Late 20th and Early 21st Centuries - Popular Music
Tuyet A. N. Tran ©
Contemporary Vietnamese popular music is a diverse genre that reflects several combinations of ancient, modern, Vietnamese regional differences, and foreign influenced concepts borne from the effects of forced and/or voluntary migration, inter-racial unions due to a myriad of historical events occurred throughout several centuries in Viet Nam. It would be disingenuous to box contemporary popular Vietnamese music into one convenient category without considering Vietnamese ethnic and cultural differences that existed over time. The Vietnamese inherently cultural and ethnic differences woven with foreign influences that produced a variety of popular music.

Vietnamese migration and/or travelling to all corners of the world began well over a century ago. Music was and still is the common vein that runs through all Vietnamese people regardless of their nationalities, ethnic mixtures and, background. What is considered as Vietnamese music had survived acculturation during the one thousand years rule under Chinese occupation followed by one hundred years of French colonial rule.

This section is by no means a sweeping study of contemporary popular music for that would be a sizeable undertaking. It is an introduction to a cross-sectional group of composers and musicians whose music are accessible to Asian and Western audience. Their diverse works are as much the byproducts of intrinsically Vietnamese regional, ethnic, and cultural differences as the foreign influences that shaped their musical thoughts and ideas.

These artists are but isolated representation of countless Vietnamese composers and musicians who continue to develop and flourish within and without Viet Nam. The selection is mindful of each artist's multicultural experiences and ethnic differences that invariably shaped her or his musical stories. Each artist brings her or his unique talent and personal thoughts to produce their musical visions.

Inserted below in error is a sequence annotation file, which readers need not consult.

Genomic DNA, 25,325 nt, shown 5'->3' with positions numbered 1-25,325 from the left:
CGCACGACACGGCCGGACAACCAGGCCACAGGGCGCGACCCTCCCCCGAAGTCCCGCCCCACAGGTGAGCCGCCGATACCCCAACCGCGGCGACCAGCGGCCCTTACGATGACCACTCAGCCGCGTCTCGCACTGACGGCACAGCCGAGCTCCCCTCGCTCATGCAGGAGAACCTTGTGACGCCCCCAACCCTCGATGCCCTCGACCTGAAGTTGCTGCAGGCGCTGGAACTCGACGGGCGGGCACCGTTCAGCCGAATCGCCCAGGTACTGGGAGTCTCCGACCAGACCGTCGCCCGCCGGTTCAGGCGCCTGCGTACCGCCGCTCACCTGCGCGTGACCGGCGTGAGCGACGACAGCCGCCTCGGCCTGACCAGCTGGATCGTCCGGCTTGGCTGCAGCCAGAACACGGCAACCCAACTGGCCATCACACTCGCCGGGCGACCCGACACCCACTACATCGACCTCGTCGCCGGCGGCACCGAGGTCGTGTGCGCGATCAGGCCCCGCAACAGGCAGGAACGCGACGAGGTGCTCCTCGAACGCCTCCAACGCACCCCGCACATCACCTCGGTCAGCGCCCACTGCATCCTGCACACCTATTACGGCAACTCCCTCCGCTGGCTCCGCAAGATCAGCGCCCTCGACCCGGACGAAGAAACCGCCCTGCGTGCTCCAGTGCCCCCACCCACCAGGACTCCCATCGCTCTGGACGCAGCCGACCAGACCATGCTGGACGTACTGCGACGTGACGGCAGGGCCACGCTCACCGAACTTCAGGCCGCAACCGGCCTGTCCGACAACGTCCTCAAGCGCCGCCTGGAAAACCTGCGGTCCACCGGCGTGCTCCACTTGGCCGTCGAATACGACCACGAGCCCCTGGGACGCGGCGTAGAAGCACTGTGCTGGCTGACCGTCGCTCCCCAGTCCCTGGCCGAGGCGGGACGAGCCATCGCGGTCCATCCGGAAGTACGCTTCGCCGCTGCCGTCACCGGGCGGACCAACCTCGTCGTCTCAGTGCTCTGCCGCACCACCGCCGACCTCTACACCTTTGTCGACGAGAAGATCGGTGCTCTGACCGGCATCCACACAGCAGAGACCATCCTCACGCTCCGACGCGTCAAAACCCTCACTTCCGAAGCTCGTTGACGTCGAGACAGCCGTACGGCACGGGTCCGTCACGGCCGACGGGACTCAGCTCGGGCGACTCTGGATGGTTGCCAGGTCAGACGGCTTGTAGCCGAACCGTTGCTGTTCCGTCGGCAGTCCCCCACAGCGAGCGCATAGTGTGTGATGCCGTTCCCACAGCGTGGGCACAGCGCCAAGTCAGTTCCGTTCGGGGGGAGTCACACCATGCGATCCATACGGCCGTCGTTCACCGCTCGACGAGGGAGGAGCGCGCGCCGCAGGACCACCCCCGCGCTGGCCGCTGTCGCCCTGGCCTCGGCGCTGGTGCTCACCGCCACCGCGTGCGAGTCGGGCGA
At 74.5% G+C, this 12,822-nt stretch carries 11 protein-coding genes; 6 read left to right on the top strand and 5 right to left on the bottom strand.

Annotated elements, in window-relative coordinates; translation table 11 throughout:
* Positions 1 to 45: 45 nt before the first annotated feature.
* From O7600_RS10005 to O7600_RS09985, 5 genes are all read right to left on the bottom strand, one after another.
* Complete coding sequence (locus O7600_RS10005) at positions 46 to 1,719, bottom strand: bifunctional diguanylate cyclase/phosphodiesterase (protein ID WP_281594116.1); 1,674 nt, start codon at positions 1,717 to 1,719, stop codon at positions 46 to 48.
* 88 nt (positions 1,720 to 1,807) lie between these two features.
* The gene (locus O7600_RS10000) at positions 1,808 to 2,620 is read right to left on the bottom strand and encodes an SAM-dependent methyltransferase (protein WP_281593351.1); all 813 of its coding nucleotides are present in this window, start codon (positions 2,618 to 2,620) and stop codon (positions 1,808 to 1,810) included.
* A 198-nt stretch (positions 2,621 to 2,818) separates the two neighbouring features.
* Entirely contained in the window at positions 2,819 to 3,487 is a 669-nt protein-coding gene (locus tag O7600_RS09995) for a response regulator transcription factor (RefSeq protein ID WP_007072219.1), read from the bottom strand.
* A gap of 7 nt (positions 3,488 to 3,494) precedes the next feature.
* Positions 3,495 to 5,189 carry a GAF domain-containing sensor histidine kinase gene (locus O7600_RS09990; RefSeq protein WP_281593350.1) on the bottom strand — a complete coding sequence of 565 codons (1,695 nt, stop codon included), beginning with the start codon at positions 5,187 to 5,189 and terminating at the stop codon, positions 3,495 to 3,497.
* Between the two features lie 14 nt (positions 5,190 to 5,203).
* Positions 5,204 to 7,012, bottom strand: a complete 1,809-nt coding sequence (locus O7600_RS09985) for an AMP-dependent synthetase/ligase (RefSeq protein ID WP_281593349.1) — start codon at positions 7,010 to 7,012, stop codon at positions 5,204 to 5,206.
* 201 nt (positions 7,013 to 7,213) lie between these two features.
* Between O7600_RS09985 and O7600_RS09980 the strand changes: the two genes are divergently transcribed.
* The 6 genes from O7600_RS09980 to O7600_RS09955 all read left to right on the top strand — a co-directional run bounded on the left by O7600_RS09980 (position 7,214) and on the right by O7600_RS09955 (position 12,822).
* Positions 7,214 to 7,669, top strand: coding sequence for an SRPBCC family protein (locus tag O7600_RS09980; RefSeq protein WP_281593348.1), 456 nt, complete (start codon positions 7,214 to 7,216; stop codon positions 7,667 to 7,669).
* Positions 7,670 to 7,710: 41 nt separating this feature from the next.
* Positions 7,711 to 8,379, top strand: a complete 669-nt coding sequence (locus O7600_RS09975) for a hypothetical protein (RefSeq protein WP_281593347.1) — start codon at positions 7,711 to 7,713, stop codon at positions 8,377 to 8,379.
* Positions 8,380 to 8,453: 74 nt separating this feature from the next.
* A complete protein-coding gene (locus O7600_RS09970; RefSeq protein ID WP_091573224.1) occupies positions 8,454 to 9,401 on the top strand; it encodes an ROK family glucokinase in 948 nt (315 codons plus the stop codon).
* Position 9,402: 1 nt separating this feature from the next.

1. Nguyen Le musician and composer
2. Anh Quan musician and composer }
3. Huy Tuan musician and composer } Toc Ngan Group
4. My Linh musician }
5. Huong Thanh musician
6. Thanh Lam musician
7. Chris Minh Doky musician

"More Installments To Come 6/2001"


Photo credit: ACT



"A deep-minded musician, filled with mystery, whose playing is never meaningless" (Telerama)
"Magican guitarist" (Jazz Mag, Guitare & Claviers)
Like a funambulist, Nguyên Lê skips from
rock-burning intensity to Asian refinement,
from the meticulous search of new sounds
to the catching joy of improvisation.

Born 01/14/1959 in Paris of Vietnamese parents, he began to play drums at the age of 15, then took up guitar & electric bass. After graduating in Visual Arts, he majored in Philosophy, writing a thesis on Exoticism. Then he devoted himself to music, creating "ULTRAMARINE" (1983), a multi-ethnic band whose CD "DÉ" was considered "1989's best World Music album" (Philippe Conrath, Libération.)

Nguyên Lê is a self-taught musician with a wide scope of interests: rock & funk (Jim Cuomo, Madagascar tour 84), jazz standards & contemporary music (Yves Robert), electronic music (Andre Almuro, Tona Scherchen), ethnic music projects include African & Caribbean with ULTRAMARINE, Algerian with Safy Boutella, Indian with Kakoli, and Vietnamese with his "Dan Bau" (traditional one-stringed instrument) teacher Truong Tang.